The Commission issued the preliminary report of its state aid sector inquiry into electricity capacity mechanisms on the 13th of April 2016. While it does not address the applicability of State aid rules, the most contentious legal issues can already be foreshadowed.
As is now well known, a measure qualifies as state aid when it fulfills four cumulative criteria: there must be (i) an economic advantage, favouring certain goods or sectors, (ii) funded by or through state resources which (iii) distorts competition and (iv) adversely affects trade in the internal market. Two issues remain particularly salient today when it comes to capacity mechanisms and the notion of aid: the existence of an advantage pursuant to the Altmark case law of 2003 and the involvement of state resources.
With regard to the existence of an advantage, the question is to determine whether the remuneration obtained through participation in the capacity mechanism is a mere compensation for performing a public service obligation, in this case contributing to the security of electricity supply. In the Altmark case of 2003 (C-280/00), the Court of Justice of the European Union further developed the test by defining four criteria, each of which must be fulfilled, to find that a measure does not constitute State aid.
First, the beneficiary must be vested with a public service obligation and this obligation must be clearly defined. In the case of capacity mechanisms, the specific question is whether the mechanism considered is able to address a security of supply problem, and if such problem indeed exists.
Second, and this is the easiest part, the parameters for compensation must be set beforehand, in an objective and transparent fashion, so that an unfair competitive advantage is not granted to the beneficiary, aka the participants of the capacity mechanism.
Third, the compensation must be strictly limited to what is necessary for the performance of the public service obligation, including a reasonable profit. This condition is particularly problematic as, while it depends on the chosen design, capacity mechanisms have a general tendency toward overcompensation.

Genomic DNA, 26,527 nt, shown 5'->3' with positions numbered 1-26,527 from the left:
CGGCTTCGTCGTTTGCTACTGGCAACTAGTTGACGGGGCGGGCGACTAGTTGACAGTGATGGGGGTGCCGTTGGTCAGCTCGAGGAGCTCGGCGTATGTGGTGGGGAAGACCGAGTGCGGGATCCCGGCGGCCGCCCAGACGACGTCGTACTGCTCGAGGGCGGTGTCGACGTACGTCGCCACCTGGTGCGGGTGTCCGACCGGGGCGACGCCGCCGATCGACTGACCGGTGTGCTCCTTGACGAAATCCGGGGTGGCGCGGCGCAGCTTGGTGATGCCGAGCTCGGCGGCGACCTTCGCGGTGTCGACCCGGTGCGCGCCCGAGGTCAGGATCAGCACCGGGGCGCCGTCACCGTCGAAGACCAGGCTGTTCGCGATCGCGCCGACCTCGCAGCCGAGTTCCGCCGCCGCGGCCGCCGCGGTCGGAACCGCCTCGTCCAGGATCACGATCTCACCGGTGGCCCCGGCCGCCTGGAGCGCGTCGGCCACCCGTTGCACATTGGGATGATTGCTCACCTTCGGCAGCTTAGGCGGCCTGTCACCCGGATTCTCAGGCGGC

Fourth, where the undertaking which is to perform a public service obligation is not chosen following a public procurement procedure, the level of compensation must be determined according to the costs which a typical undertaking, well-run and adequately provided with the means to meet the public service requirements, would have incurred in discharging those obligations, taking into account the receipts and a reasonable profit. Even if capacity mechanisms often include an auction procedure, as in the UK mechanism, this is not a guarantee that it will be exempt from State aid control as the Commission will scrutinise in great detail the anticipated procedure.
These four conditions will be hard to fulfill. However, it is not impossible, in particular keeping in mind that the Commission has already accepted that a measure addressing the security of supply concerns can be framed as a public service obligation. A Member State willing to follow that path must nonetheless expect to face an uneasy Commission, the public services ‘box’ entailing a big margin of appreciation for Member States in EU law.
With regard to the involvement of state resources, the key question is the degree of state control over the financial flows generated by the capacity mechanism. In the French capacity mechanism case for instance, the French Council of State in its decision of 9 October 2015 and the Commission in its opening decision 13 November 2015 reached opposite conclusions in this regard. Much like state support schemes to renewables, capacity mechanisms are often financed through a public levy aggregating ‘contributions’ from final consumers or distributors. The state aid ‘status’ of that kind of levy has become an enduring question of the past few years, but the case law is not without ambiguity. The state of the law was defined recently in the Vent de Colère e.a. case (C-262/12) of December 2013, and that question resurfaced again in the German case concerning the EEG surcharge (see case T-47/15, German v. Commission of May 2016).
Once a state aid exists, it can be deemed compatible with the internal market, in particular pursuant to the guidelines on environmental and energy aid for 2014-2020. Even though the discussions around capacity mechanisms and EU state aid control often focus on compatibility, it would be wrong to assume that capacity mechanisms automatically entail the existence of state aid. The compatibility question will be discussed in more depth in the next post of this series.
Written by Adrien de Hauteclocque